A Happy Ending For A Happy Band
Kansas City Punks Faultfinder Rocked, Even If You've Got Not A Big Brain
There may never be another Kansas City band quite like Faultfinder. Since its 2010 inception to its 2018 demise (and posthumous LP release this year), the group stood out as one of the most challenging and abrasive acts in the metro. I met up with three-fourths of the final lineup in late September at Revolution Records to discuss the band’s nine-year run and culminating recording, which was partially tracked at Revolution.
The Kansas City punk scene of nearly a decade ago largely orbited a humble Crossroads DIY space called the Studded Bird. Just a stone’s throw from our record store meetup spot — at East 19th and Holmes Streets — under the watchful eye of a colorful, indoor bird mural played American punk circuit favorites like Raw Nerve, Brown Sugar and The Body. Often joining those bands was a wave of like-minded local acts that included Dark Ages, No Class, White Slave and others. Unlike the snottier and speedier groups that emerged during the mid-’10s, these bands shared similarly dark aesthetics.
Faultfinder, while welcomed by its peers in this scene, always stood out a bit. Not many of its songs moved faster than drummer Ben Biersmith’s mid-paced marches (as opposed to the fast, ‘80s hardcore-inspired tempos of other groups). While many early songs bent a bit melodic — thanks to the writing of founding member Nic Allred — the group’s compositions grew increasingly slow and nasty, teetering on the verge of industrial at times. The band has most often identified simply as a punk band, but elements of the New York-born no wave movement always felt like a more precise reference point.
“It’s sort of like you take Swans and make it a joke instead of being super self-serious,” said bassist and vocalist Mookie Ninjak, discussing Faultfinder’s core sound.
It may be easy enough to miss on first glance, but the comedy that crept its way into much of Faultfinder’s material is another thing that made the group stand out. From its tongue-in-cheek song titles (from the LP: “Fruitless Hump” and “Young, Dumb And Full Of Complex Biological Systems”) to its lyrics, which often explored the depths of nihilism before yanking the listener out with a witty nugget of gallows humor, few local acts could make a sharp-minded punk laugh like Faultfinder.
The band was perhaps at its funniest (and most maniacal) when performing live. Guitarist Joe Wetteroth fondly recalled an all-punk cover show the band was set to play a couple years back where they pulled quite the fakeout: “You thought you were gonna see a band we can all agree on, Rudimentary Peni, but you’re gonna see The Beatles tonight.”
Most times though, the band wasn’t so much actively pranking its audience as it was playing a game of chicken with them. Already the slowest-playing band on most bills, the repetitive and psychedelic krautrock style of some of its songs led to punks peeling out one by one, abandoning Faultfinder to go outside for a cigarette. Faultfinder was on the cutting edge of poseur-detector technology. “It wasn’t my goal ever to make people leave the room, but I always thought it didn’t leave a bad taste in my mouth when it happened,” laughed Ninjak.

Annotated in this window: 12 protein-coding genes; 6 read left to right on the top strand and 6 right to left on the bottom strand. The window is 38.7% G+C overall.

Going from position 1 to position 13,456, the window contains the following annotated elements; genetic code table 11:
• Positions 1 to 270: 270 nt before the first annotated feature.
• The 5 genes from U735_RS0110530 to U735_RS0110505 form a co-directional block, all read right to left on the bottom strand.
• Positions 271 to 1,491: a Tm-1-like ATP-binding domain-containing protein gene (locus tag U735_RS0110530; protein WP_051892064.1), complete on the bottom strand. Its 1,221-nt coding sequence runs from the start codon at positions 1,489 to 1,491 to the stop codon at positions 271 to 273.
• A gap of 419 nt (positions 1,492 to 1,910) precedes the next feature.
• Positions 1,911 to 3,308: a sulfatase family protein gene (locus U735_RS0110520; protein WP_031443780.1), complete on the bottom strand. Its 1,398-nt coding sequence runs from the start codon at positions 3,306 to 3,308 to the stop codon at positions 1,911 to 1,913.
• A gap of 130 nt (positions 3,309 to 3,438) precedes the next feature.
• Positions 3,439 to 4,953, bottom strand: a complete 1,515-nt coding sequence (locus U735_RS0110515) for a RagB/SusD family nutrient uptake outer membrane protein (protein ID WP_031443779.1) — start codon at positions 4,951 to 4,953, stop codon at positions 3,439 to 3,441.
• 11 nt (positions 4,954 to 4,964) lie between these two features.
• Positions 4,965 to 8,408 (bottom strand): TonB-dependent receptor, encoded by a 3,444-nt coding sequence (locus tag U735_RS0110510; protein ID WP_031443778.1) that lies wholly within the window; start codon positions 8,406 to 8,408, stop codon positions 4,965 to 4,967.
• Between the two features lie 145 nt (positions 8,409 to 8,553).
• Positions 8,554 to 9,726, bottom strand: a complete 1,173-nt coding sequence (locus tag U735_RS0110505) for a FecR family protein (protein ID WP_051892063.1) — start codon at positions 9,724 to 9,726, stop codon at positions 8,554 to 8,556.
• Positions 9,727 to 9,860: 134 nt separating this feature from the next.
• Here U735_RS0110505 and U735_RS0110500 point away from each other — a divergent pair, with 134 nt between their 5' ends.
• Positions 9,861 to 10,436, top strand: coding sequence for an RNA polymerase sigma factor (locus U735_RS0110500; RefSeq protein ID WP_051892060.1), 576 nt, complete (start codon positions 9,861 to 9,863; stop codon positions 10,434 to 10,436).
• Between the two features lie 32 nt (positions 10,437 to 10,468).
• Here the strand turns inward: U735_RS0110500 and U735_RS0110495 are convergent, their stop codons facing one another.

Mookie Ninjak of Faultfinder | Photo: Aaron Rhodes
The extreme reactions weren’t always negative, though. The band spoke of one loyal fan, to whom they dedicated a tape, who once took a $50 taxi ride from an outer suburb just to see them play. Some fans also didn’t come from the most standard of punk backgrounds — members mentioned they had one or two nine-to-fivers who would come to see them. Perhaps the bleak nature of their music most accurately reflected the feelings of being stuck at a desk all day. “It’s definitely music to kill yourself in your cubicle to,” Ninjak said, referencing these fans and an office-centric music video created for one of their songs by a friend of the band.
As the band muscled on through its third distinct lineup, it finally got to work on its long-awaited longplayer (jokingly referred to as its own “Chinese Democracy”). Tracked and mixed with the help of friend James Rumsey and mastered by Duane Trower, “Brother’s Milk,” the band believes, is the most accurate representation of the sound they set out to achieve. Much of the melodicism of the band’s early days is long gone, as is some of the metallic edge that former guitarist Steve Shoup injected during his stay. What’s left musically is something murkier and in-between.
Lyrically, the album is a vital, bleak and hilarious document that encapsulates the psyche of a crew of smart Midwestern punks raised in Bush-era horror, who came of age witnessing Obama-era denialism and became DIY scene elders, as the nation slipped into Trump-era chaos. The words aren’t often overtly political, but rather capture the day-to-day feelings that the systems in place often play a hand in creating.
As work on the record began to wrap up, the band quickly realized it would soon be no more. Guitarist Don Beasley and Ninjak both left Kansas City last year. Some parties were less interested in the band’s music at the time than others, but those remaining recognized that the LP’s release would be as good a time as any to end on a high note. Local co-op record label Black Site pressed the record to vinyl and in the longstanding tradition of the punk band breaking up with its LP, that was that. “A happy ending,” I started, as our interview wound down, “for a happy band,” one member finished with a laugh.
Brother’s Milk is available to purchase on Bandcamp, as well as at several local record stores.
—Aaron Rhodes is a music journalist based in Kansas City, Missouri. He is the editor-in-chief of Shuttlecock Music Magazine, content manager at Do816, and a frequent contributor to The Pitch and 90.9 The Bridge.